Epilepsy is a chronic disorder. It is the fourth most common neurological disorder that affects people of all age groups. It is characterized by sudden seizures that can cause other health problems as well. A seizure is a sudden and unpredictable rush of electrical events in the brain. Many people with epilepsy have more than one type of seizures and may possess other neurological disorders too. People may experience strange sensations and feelings or behave differently. They may have muscle spasms or may lose consciousness completely. Symptoms however may vary widely. Some people with the disease simply stare for a few seconds during a seizure, while others have jerking or convulsive movements in their arms or legs.
Human brain is a source of human epilepsy. However, the symptoms of this disease can affect any part of the body. The cells in our brain (neurons) transmit electrical signals and communicate with each other in the brain. Sometimes, there are abnormal bursts of neurons firing off electrical impulses, which can cause the brain and body to behave differently. This results in seizures. These neurological factors are responsible for the character of a seizure and its effect on an individual. There could be some triggers that cause seizures such as stress, lack of sleep, lights etc. But it isn’t always easy to identify the triggers.
The diagnosis of epilepsy is generally made based on observation of the seizures and their causes. Doctors use brain imaging and other tests to diagnose it. It is important to start the treatment early. Medications may help control seizures. When medicines do not work well, surgery or implanted devices may help manage the problem. It is quite clear that seizures and epilepsy can affect one’s living, health, relationship, work, driving and much more.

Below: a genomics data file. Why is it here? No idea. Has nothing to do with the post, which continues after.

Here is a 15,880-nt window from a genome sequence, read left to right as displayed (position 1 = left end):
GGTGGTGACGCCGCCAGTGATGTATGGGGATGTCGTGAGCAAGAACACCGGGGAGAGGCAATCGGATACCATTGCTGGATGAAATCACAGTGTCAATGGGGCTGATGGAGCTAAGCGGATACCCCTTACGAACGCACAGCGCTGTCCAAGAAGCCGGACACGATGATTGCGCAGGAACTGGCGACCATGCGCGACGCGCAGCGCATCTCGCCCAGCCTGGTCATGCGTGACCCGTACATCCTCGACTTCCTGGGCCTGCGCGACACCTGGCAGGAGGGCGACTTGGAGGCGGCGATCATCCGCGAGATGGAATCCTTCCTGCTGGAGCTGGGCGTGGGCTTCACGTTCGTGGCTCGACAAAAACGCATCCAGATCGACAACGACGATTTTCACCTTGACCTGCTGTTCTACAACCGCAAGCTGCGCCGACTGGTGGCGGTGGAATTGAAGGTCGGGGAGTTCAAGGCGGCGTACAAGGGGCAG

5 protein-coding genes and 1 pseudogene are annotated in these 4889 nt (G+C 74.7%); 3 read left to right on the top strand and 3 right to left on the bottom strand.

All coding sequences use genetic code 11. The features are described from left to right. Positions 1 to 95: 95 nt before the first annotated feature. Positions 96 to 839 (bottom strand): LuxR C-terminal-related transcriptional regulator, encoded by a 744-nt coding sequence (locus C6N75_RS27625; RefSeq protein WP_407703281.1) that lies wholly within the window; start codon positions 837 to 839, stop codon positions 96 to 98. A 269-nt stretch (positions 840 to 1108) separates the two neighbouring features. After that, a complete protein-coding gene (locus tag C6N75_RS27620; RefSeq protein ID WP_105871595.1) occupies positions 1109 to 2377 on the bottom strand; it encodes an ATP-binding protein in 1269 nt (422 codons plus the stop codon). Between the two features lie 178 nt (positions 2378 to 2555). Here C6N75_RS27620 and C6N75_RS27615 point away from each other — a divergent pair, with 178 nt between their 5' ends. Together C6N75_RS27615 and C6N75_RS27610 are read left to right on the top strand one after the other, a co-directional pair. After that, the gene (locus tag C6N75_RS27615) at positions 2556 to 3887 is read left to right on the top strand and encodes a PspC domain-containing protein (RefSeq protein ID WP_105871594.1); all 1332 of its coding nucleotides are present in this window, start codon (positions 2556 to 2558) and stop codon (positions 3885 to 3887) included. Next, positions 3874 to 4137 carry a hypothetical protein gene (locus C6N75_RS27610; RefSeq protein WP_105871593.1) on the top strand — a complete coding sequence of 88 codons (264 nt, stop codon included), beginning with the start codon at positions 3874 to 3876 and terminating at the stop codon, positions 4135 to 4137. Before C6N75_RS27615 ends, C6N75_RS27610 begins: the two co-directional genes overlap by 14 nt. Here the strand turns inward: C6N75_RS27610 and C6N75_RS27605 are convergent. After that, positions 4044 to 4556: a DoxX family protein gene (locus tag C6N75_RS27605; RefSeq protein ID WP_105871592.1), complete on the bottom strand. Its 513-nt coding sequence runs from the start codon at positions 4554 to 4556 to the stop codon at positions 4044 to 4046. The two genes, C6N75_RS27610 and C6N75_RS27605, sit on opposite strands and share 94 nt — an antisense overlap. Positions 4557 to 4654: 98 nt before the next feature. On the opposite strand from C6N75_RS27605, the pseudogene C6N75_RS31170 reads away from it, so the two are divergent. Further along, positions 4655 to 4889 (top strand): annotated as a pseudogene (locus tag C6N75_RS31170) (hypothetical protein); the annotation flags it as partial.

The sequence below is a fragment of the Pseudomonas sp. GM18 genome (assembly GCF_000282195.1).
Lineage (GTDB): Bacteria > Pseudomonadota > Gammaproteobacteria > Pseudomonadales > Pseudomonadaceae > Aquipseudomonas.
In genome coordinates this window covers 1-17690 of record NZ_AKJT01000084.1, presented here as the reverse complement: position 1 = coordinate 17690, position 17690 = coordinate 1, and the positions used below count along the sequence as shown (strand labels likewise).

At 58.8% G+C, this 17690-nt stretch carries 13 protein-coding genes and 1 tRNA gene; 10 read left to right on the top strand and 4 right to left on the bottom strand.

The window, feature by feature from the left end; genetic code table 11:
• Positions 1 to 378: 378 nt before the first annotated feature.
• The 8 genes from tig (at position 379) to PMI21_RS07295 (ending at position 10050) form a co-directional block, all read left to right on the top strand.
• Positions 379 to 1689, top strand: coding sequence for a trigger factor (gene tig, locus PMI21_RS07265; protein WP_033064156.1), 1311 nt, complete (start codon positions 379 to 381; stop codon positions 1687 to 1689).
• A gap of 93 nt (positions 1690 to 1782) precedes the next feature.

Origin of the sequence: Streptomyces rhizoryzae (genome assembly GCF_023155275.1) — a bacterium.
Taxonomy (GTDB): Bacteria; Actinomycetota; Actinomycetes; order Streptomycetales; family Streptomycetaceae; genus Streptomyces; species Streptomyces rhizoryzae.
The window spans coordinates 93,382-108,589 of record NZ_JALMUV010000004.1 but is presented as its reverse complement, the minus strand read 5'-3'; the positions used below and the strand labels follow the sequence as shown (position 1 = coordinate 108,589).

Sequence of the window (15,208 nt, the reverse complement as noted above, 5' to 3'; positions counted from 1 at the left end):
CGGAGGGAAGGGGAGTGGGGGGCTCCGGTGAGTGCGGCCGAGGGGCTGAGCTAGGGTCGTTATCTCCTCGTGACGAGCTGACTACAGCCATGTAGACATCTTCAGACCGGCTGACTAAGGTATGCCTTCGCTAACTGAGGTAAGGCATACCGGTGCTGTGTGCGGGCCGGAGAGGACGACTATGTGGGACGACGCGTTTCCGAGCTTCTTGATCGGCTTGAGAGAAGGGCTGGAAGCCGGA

• Epilepsy is a fairly common neurological disorder that affects 65 million people around the world, according to estimates.
• In the United States, it affects approximately 3 million people.
• It is estimated to affect more than 500,000 people in the UK. This means about one in every 100 people has this problem.
• It’s more common in young children and aged persons, though anyone can develop it.
• There’s no cure for it, but the disease can be managed with various disease management approaches including medications.
• There are several reasons for the causes of seizures, but the exact cause of most of the cases of epilepsy remains unknown. In about 60% of the cases, the cause of the disorder is unknown.
• Epilepsy can have both causes - genetic and acquired.
• A person is considered to be diagnosed with epilepsy if one or more seizures, that were not caused by some known and reversible condition like withdrawal from alcohol or low blood sugar, are observed in him.
Epilepsy is a brain disorder characterized by a predisposition to generate. . . .
What Causes Epilepsy? In most of the epilepsy cases, a cause cannot be. . . .
Signs of Symptoms of Epilepsy The most important symptoms of epilepsy are. . . .
Seizure Seizures are symptoms of a brain problem. A seizure is a sudden. . . .
How to prevent seizures? The cause of epilepsy is often not known, therefore. . . .
Treating Epilepsy Treatment of epilepsy is usually focused on controlling. . . .